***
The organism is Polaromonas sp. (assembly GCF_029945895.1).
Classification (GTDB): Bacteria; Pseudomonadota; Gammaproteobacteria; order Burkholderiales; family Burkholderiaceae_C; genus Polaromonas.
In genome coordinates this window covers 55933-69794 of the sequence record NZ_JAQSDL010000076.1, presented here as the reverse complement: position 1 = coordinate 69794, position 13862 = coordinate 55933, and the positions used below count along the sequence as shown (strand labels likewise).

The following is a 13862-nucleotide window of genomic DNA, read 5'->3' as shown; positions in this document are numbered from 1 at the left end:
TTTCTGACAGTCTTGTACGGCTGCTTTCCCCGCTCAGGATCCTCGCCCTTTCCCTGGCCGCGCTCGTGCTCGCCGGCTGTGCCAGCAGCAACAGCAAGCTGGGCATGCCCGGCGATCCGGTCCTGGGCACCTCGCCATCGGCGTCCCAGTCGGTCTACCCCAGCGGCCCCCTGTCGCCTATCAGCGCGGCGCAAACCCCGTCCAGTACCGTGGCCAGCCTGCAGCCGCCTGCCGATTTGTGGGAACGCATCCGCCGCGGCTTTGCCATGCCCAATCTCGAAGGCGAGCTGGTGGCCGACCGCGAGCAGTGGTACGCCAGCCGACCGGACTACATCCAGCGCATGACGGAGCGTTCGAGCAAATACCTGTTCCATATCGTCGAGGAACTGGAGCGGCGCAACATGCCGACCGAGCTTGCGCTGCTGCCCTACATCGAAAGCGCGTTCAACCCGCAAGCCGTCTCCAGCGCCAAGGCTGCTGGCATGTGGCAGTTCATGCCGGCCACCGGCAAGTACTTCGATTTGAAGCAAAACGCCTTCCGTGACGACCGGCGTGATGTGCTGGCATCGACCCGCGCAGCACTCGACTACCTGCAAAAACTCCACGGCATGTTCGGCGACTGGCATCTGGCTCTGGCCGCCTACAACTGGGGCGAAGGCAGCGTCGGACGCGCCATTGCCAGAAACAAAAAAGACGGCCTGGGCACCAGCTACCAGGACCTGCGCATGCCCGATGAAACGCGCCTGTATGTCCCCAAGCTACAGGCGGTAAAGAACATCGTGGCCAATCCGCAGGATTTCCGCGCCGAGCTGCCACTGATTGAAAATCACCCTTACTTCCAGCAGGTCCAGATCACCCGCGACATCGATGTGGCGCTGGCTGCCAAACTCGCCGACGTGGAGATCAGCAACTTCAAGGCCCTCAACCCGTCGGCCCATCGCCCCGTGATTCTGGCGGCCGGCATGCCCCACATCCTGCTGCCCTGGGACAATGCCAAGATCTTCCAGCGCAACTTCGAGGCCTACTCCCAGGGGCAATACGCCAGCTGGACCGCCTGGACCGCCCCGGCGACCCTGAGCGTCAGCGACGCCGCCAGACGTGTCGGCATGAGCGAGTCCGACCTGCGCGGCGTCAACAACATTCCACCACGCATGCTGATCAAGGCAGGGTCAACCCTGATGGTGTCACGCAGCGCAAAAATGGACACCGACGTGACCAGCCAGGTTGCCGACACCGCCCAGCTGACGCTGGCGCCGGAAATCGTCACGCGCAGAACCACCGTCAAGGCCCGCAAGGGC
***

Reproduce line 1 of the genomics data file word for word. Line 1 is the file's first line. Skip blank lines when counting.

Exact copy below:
The organism is Polaromonas sp. (assembly GCF_029945895.1).